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Gov. Jerry Brown and lawmakers to take 5% pay cut

Citizens Compensation Commission approves the reduction for 132 elected officials after Brown proposed a similar cut for other state employees. 'Everybody has to sacrifice,' one commissioner said.

May 31, 2012|By Patrick McGreevy, Los Angeles Times
  • Charles Murray of the California Citizens Compensation Commission, right, talks to commission Chairman Thomas Dalzell in Sacramento. The panel approved Murray's proposal to cut the pay of lawmakers and statewide elected officials by 5%.
Charles Murray of the California Citizens Compensation Commission, right,… (Rich Pedroncelli / Associated…)

SACRAMENTO — Gov. Jerry Brown and state lawmakers will take the same 5% hit to their pay that the governor has proposed for rank-and-file state workers, a state panel decided Thursday.

The Citizens Compensation Commission, created by California voters to set salaries and benefits for certain elected officials, approved the pay reduction for 132 elected state officers two weeks after Brown proposed the cut, through a workweek reduction, for other state employees.

Officials should share the pain they are imposing on civil service workers even if it makes only a small dent in the nearly $16-billion budget deficit, Commissioner Charles Murray said. The panel's action will save the state about $657,000 a year.

"I think we will send a message that we have to get out of this hole," he said. "Everybody has to sacrifice."

The vote was 5 to 1, and the pay reduction will kick in Dec. 3.

Assembly Speaker John A. Pérez (D-Los Angeles) called the panel's move "unfortunate," noting that it comes on top of an 18% slice the commission took from the officials' pay three years ago when other state workers were put on furloughs.

Given that the furloughs have ended but the 18% reduction remains, Perez said, "we believe the commission's cut is punitive and ignores the size and complexity of the job and the facts regarding comparable legislative bodies."

Assemblyman Gil Cedillo (D-Los Angeles), who made an unsuccessful challenge to the previous cuts, said the commission's action hurts the state by making it hard for average citizens to get involved in public service as lawmakers.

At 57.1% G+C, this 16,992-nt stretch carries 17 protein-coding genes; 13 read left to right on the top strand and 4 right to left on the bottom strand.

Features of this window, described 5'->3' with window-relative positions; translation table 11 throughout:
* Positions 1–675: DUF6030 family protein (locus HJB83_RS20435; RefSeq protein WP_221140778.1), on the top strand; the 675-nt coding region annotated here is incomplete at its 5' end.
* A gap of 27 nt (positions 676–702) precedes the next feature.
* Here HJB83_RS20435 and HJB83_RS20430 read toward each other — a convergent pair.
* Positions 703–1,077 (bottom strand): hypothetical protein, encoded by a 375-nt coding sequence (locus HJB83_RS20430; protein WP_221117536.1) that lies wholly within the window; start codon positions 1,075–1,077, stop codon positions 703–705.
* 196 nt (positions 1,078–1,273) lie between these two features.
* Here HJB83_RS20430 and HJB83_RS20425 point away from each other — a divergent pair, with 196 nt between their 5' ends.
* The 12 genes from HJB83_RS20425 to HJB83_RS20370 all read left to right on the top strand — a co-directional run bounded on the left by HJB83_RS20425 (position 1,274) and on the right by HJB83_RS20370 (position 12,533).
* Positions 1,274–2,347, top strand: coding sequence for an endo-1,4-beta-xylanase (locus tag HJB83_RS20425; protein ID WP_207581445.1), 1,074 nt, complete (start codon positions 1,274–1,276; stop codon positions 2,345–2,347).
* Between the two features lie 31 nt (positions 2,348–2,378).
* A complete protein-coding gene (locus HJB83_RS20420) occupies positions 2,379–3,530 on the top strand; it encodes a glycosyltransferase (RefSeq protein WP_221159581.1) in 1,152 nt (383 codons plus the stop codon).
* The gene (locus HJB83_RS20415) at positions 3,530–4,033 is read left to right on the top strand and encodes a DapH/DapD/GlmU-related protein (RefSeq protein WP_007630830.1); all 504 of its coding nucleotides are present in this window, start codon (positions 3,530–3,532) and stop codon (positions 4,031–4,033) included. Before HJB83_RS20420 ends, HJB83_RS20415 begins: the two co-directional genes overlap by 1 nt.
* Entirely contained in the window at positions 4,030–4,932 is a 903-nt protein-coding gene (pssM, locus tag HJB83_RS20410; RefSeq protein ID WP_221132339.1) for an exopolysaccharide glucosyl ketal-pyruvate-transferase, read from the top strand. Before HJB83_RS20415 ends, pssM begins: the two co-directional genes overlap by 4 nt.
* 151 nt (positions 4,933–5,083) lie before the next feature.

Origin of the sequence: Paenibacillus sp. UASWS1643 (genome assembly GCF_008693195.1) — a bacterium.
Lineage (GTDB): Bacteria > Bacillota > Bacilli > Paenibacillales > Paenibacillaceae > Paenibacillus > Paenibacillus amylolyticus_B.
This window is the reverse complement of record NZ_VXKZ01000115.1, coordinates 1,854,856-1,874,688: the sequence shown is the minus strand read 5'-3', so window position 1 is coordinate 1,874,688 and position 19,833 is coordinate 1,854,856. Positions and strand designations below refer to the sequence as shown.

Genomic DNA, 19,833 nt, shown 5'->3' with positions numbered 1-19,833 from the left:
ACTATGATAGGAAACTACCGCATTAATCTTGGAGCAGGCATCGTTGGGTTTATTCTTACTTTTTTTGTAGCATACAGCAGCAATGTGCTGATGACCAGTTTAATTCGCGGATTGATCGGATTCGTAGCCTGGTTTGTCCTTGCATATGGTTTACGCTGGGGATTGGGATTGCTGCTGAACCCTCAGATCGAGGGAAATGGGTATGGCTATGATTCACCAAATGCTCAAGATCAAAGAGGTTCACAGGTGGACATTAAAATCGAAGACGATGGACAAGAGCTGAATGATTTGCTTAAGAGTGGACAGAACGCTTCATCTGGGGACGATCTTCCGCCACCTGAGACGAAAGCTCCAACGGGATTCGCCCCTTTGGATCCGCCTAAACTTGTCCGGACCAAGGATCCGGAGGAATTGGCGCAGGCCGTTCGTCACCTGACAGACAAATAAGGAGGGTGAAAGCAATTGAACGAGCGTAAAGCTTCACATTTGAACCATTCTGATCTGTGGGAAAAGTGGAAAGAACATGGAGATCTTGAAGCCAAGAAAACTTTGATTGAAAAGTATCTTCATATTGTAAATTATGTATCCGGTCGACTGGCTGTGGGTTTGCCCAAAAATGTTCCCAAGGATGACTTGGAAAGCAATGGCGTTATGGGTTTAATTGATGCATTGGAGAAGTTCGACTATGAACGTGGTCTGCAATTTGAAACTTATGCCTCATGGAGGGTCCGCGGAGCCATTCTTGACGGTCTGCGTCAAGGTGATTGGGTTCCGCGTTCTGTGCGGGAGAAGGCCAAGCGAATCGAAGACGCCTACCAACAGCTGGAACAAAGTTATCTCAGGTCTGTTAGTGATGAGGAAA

"We're clearly heading in the direction where only the wealthy can serve," Cedillo said. "We [legislators] have to live in two cities, our regular costs are doubled and our salaries may not be able to accommodate that."

In addition to the governor and legislators, the lieutenant governor, attorney general, controller, treasurer, members of the state Board of Equalization and others will have their pay reduced.

The governor proposed in May to reduce the workweek for many state employees from 40 to 38 hours as a way of cutting payroll by 5%. On Thursday, Brown seemed to take it in stride that his annual salary will shrink from $173,987 to $165,288.

"Look, I'd run for governor whether it was a paid job or not," he told reporters. "I derive a lot of psychic income."

Even at his current salary, the governor is paid less than state judges and many county administrators, said Commission Chairman Thomas Dalzell, who abstained from the vote but voiced opposition to the panel's action.

He said the legislators' annual $95,291 pay puts them on par with skilled construction workers, and their new pay will be $90,527.

"To cut them further boggles my mind," Dalzell said.

Although California provides the highest base pay for legislators of any state in the country, Commissioner Ruth Lopez Novodor said other states provide their lawmakers with pensions, which current California officials do not receive.

Novodor cast the only vote against the pay cut, arguing that the 18% reduction approved in 2009 brought the officials' salaries close enough to those of comparable positions.

"I believe that we are at equilibrium already," she said.

patrick.mcgreevy@latimes.com

Times staff writer Anthony York contributed to this report.

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